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Oncology. 2002;62(3):187-200.

Vaccination strategies in the treatment of lymphomas.

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Department of Internal Medicine I, Freiburg University Medical Center, Germany.


Malignant lymphomas are clonal neoplasms of lymphoid origin. By definition, all cells of the malignant clone have undergone the same rearrangement of antigen receptor genes and express identical antigen receptor molecules (immunoglobulin for B cell lymphomas, T cell receptor for T cell lymphomas). The hypervariable stretches within the variable regions of these receptors are considered true tumor-specific antigens ('idiotypes'). In several animal models, protective humoral or cellular immunity can be induced against the malignant lymphoma by vaccination with the tumor-derived idiotype. Successful experimental immunization strategies in animals include idiotype protein vaccines combined with various adjuvants, genetically or immunologically modified lymphoma cells, idiotype-presenting dendritic cells, idiotype-encoding viral vectors, and DNA immunization. Firm evidence for the induction of lymphoma-specific immunity has also been obtained from human idiotype vaccination trials. Furthermore, some trials have provided strong but hitherto formally unproven evidence for clinical benefit of idiotype-vaccinated patients. Alternative vaccination approaches are based on immunologically modified tumor cells. Current research efforts concentrate on the identification of the most efficacious vaccination route, on definitive proof of clinical efficacy, and on the development of convenient methods to manufacture individual idiotype vaccines.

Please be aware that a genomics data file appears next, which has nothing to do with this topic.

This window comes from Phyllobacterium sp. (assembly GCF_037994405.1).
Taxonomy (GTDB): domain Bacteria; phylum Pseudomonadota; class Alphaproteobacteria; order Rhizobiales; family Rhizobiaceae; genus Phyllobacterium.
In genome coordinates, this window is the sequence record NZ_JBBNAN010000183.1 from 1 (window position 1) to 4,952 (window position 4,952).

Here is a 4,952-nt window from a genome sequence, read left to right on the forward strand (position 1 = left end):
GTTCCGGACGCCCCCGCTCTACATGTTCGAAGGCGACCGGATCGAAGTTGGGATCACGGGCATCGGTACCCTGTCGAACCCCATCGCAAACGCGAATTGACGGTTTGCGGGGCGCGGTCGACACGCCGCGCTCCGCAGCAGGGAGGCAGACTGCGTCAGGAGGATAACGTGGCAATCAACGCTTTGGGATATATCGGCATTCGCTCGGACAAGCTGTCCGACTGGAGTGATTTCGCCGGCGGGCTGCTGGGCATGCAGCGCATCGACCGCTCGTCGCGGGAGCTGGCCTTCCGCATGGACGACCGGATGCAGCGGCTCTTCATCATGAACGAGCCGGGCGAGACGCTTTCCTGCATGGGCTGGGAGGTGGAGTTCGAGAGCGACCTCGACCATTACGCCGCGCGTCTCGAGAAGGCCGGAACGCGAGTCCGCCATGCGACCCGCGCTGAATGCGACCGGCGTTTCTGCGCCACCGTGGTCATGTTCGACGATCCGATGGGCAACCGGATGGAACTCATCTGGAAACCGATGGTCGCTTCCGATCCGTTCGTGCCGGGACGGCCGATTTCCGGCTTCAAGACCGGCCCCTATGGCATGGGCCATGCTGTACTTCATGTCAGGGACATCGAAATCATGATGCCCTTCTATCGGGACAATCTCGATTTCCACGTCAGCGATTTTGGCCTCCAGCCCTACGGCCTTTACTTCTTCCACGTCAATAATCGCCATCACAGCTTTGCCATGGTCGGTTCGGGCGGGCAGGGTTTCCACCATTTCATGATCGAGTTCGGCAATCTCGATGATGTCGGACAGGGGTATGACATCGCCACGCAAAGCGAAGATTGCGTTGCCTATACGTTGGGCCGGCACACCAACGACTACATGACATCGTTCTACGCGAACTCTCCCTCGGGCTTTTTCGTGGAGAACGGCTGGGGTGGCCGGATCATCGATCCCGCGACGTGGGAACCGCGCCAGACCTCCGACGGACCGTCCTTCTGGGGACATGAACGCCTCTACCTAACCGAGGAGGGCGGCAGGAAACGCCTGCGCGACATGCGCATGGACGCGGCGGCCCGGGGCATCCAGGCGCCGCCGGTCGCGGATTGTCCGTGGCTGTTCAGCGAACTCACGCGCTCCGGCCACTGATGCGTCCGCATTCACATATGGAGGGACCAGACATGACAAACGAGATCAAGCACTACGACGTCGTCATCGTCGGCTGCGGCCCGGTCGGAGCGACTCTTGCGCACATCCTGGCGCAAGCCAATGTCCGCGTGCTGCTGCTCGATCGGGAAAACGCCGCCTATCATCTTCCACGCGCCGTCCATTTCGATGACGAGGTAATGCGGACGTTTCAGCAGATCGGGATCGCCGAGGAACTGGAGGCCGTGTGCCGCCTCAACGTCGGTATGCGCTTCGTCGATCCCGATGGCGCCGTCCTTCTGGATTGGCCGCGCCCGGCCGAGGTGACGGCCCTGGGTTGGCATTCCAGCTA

[Indexed for MEDLINE]

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